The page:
I remember studying Shakespeare in college and coming across this line in Hamlet: “Though this be madness, yet there is method in ’t” (Act II, sc. 2). Polonius says this in response to Hamlet’s comment about old men, which isn’t very flattering if you’re an old man. Or a young one, either, since it’s just a matter of time before young ones become old ones. Trust me on this. The point is that Shakespeare has Polonius say it in an aside.
I have always liked asides. Aside: Feel free to use that as a pickup line at a Shakespeare conference. I like them for two reasons: (1) they pause the flow of things so that the reader or audience gets inside the mind of the character, and (2) they engage us in a way that makes us feel as if we are not just part of the play but part of the playwright. We have the inside track on what’s really going on, thus fulfilling our voyeuristic fantasies. Well, mine, anyway.
In a college production of Richard III, I created my own aside when the king failed to show, stage left, leaving me all alone, stage right. “T’is but a dream,” I said in extemporaneous, Elizabethan English, sending the director into a full-scale panic in the wings. But that, as they say, is another story.
Here’s the point. Aside: I tell students to have a point, so I should have one, too. I have spent more time this semester nagging students (undergraduate underclassmen, mainly), either to put their cell phones away, or take their texting into the hall. I have done this repeatedly and gone through the usual speeches about respect, self-respect, the rules, the syllabus, their participation grade, and their careers. I have even stopped mid sentence and stood in the middle of the room, staring at the offender until everyone else in the room stares at the offender. Shame can be a wonderful thing.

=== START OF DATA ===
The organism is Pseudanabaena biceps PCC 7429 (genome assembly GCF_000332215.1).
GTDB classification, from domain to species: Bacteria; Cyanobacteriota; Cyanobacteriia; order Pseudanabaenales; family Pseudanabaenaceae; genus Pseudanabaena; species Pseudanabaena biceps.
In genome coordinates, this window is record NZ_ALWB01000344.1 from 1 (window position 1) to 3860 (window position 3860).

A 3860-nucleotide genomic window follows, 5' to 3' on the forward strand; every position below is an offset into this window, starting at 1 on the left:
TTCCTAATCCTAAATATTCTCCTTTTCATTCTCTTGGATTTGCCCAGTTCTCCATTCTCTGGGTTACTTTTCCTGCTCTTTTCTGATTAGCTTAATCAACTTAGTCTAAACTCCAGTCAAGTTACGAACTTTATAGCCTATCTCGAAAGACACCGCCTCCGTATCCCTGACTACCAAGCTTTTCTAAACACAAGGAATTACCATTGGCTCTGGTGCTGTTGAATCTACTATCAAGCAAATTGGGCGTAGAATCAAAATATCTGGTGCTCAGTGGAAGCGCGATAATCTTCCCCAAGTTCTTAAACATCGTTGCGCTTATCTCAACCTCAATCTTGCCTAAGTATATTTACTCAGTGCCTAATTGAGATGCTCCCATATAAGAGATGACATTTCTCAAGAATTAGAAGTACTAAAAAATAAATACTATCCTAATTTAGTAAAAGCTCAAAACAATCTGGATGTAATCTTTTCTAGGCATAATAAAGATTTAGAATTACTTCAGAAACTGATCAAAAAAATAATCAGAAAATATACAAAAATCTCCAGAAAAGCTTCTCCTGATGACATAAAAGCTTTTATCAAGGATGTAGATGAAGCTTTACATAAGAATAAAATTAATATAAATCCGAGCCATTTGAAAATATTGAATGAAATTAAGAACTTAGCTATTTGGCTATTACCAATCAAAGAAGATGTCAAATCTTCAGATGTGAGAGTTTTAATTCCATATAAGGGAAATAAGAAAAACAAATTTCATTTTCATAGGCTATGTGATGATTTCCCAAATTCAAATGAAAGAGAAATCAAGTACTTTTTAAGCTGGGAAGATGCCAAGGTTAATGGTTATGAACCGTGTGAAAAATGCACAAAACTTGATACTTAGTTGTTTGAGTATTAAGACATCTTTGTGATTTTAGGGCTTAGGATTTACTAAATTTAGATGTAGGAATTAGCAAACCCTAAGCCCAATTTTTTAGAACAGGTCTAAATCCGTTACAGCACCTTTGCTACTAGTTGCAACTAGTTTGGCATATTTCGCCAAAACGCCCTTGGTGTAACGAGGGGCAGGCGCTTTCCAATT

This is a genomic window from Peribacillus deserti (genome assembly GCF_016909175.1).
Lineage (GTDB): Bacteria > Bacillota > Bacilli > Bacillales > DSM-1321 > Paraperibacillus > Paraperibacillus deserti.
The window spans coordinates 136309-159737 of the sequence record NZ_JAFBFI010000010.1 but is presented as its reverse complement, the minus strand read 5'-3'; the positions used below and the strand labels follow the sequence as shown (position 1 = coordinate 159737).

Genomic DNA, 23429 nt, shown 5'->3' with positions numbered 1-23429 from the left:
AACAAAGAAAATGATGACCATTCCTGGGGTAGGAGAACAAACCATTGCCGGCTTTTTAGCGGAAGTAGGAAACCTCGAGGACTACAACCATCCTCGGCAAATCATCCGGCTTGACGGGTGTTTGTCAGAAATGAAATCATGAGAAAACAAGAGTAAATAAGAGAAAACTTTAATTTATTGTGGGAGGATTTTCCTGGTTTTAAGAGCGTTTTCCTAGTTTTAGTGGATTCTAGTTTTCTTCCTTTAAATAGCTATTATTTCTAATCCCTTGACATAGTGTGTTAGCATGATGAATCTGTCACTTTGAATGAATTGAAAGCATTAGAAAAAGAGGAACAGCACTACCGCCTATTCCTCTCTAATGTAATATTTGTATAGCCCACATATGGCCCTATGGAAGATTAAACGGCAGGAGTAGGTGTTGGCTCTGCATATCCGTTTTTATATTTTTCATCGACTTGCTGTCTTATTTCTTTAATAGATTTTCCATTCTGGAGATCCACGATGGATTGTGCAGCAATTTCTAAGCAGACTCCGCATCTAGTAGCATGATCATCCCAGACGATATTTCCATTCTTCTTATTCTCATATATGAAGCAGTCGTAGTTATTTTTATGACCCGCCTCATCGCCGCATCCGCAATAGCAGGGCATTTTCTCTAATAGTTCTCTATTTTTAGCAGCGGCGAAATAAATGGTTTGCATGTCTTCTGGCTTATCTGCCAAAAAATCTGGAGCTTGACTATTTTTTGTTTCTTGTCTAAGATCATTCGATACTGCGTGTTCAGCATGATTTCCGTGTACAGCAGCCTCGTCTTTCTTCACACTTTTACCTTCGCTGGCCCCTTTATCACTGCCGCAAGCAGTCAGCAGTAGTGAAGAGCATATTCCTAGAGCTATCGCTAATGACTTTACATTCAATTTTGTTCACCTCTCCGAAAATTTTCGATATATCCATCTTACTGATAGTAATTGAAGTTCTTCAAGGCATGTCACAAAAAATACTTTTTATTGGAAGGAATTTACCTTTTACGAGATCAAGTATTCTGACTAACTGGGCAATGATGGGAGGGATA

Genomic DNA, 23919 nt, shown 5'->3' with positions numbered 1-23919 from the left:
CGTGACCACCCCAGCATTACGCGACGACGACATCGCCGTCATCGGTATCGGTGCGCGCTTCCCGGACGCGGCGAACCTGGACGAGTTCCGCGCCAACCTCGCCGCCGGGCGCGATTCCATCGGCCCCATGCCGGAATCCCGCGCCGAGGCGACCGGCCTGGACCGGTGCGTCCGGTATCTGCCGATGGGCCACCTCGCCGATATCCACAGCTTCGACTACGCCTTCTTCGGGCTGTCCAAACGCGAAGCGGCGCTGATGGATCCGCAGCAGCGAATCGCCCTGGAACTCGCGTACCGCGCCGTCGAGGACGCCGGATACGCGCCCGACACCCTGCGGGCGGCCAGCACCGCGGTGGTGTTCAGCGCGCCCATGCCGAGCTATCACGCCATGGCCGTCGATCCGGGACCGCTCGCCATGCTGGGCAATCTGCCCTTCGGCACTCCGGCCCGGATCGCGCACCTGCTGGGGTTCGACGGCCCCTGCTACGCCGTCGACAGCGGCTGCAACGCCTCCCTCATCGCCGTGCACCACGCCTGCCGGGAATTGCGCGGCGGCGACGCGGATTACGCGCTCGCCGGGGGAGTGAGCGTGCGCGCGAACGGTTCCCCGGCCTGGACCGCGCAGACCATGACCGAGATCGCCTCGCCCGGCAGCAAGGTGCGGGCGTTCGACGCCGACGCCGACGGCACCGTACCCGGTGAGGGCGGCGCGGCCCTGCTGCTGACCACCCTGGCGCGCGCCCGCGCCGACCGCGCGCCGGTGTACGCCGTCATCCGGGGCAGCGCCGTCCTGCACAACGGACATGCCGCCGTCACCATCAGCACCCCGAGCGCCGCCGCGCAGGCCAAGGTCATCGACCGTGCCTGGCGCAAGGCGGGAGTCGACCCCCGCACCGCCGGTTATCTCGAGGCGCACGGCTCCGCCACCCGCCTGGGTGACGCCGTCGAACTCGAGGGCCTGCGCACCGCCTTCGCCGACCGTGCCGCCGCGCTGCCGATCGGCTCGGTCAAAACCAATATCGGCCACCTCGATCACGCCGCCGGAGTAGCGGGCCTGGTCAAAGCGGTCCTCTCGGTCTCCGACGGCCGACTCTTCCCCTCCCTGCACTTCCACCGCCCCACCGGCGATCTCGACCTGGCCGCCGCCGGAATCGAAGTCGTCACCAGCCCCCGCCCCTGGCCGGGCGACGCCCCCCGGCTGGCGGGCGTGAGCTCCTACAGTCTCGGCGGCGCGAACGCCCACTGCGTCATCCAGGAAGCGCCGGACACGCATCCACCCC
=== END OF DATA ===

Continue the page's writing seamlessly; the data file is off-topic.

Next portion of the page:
None of this is working. I have been treating symptoms, not the problem. So, you might ask, what is the problem? Enter Polonius, stage right. Now, I could be all wet on this and just as befuddled as the old men in Hamlet’s description, but it occurred to me that what students are doing constitutes a kind of aside. I am not so out of it as to believe that they are texting their friends about Kantian business ethics or the Foreign Corrupt Practices Act, but it is possible that it gives them a way to reach beyond the lecture, Power Point, class. What if the appeal of texting is not only as a distraction but as a way to engage without having to engage? They can make fun of the shirt I am wearing without having to confront me. With a secret audience, no less.
Don’t get me wrong. I am not excusing digital distraction. I am trying to neutralize it. You might tell me to engage them more. That works–to an extent. When they plan the lecture, conduct the lesson, design the quiz, they are more engaged. But they still text and surf the Internet, even if less so. The key is that they do it in snippets, as if getting their fix of digital aside. I also know I can only go so far. Once I make it “official” (a popular undergraduate word) by putting their tweets or comments on the screen at the front of the class, I’m back to square one.
In contrast to “educators,” I really don’t think it’s my job to engage or motivate students. Yet, that is how I spend a fair amount of my time. Is this the result of too much stimulation? Online, passive learning? Institutional education from kindergarten through high school that has made them students rather than learners? It could be any of these things. It could also be that business students are required to take an ethics course. I get that.
But these digital asides are not helping them. An aside can take you behind the scenes into the mind of a character, but you’ve still got to see the breadth and depth of the entire play to understand what’s going on. They remain quips, beau mots, witticisms that go careening around the stage like loose racquetballs. In marketing terms, they are sizzle but not steak.
You’ve got to take a step or two back if you want “to catch the conscience of the king” (Act II, sc. 2).